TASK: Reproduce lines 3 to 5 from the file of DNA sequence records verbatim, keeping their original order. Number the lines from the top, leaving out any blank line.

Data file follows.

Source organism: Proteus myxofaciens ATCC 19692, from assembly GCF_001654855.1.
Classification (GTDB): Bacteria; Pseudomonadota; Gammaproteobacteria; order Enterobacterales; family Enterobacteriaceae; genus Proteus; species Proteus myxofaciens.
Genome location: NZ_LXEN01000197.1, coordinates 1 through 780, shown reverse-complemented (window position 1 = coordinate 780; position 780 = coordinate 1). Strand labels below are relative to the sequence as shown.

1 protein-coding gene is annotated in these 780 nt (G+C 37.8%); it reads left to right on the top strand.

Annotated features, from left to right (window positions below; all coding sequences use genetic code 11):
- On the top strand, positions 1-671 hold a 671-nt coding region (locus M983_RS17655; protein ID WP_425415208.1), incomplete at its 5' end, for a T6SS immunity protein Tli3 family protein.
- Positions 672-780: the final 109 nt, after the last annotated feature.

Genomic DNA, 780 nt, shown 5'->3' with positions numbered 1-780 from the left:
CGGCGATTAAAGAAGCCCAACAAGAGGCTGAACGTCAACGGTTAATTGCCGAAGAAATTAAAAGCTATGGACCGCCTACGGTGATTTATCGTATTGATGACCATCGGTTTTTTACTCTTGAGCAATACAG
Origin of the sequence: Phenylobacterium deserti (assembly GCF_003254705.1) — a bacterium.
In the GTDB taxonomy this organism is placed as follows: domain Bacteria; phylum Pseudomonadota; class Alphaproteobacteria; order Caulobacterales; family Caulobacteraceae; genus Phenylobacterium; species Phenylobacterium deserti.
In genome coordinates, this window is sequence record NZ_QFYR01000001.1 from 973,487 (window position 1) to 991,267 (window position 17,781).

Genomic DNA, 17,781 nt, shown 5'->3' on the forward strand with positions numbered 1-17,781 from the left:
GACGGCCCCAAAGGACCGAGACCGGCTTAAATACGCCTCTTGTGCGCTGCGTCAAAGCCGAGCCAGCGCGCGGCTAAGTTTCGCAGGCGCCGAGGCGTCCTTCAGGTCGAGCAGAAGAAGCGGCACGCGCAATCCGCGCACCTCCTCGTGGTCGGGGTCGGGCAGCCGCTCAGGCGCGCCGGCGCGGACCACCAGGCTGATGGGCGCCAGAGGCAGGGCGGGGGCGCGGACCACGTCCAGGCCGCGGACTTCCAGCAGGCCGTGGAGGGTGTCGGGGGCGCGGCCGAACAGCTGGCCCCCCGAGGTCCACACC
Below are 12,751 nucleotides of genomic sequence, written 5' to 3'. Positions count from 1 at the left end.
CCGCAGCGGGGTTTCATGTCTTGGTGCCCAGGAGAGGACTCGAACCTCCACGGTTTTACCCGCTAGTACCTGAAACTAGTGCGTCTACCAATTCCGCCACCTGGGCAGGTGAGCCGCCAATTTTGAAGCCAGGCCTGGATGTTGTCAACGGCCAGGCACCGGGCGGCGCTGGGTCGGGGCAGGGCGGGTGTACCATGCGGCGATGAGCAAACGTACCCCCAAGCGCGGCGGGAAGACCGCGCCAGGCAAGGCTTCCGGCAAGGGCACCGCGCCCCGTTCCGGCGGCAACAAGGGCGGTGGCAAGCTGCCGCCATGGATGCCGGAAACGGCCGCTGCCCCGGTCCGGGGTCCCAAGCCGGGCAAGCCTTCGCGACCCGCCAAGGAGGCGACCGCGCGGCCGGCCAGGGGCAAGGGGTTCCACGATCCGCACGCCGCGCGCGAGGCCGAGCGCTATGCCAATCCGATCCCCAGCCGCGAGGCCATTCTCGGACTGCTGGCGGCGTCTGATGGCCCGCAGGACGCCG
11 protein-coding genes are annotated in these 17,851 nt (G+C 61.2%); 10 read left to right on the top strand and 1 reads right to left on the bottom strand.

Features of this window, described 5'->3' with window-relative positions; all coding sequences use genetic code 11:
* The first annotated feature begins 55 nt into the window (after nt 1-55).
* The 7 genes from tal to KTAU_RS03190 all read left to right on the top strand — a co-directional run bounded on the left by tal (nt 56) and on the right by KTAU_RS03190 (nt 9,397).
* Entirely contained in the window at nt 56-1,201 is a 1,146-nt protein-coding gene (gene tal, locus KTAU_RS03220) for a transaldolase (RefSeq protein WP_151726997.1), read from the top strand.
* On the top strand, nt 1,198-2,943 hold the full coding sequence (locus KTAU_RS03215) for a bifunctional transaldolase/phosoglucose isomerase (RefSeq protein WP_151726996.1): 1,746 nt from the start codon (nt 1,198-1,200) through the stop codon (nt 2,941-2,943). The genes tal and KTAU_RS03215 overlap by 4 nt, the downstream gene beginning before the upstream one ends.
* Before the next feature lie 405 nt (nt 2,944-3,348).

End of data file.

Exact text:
Genome location: NZ_LXEN01000197.1, coordinates 1 through 780, shown reverse-complemented (window position 1 = coordinate 780; position 780 = coordinate 1). Strand labels below are relative to the sequence as shown.

1 protein-coding gene is annotated in these 780 nt (G+C 37.8%); it reads left to right on the top strand.

Annotated features, from left to right (window positions below; all coding sequences use genetic code 11):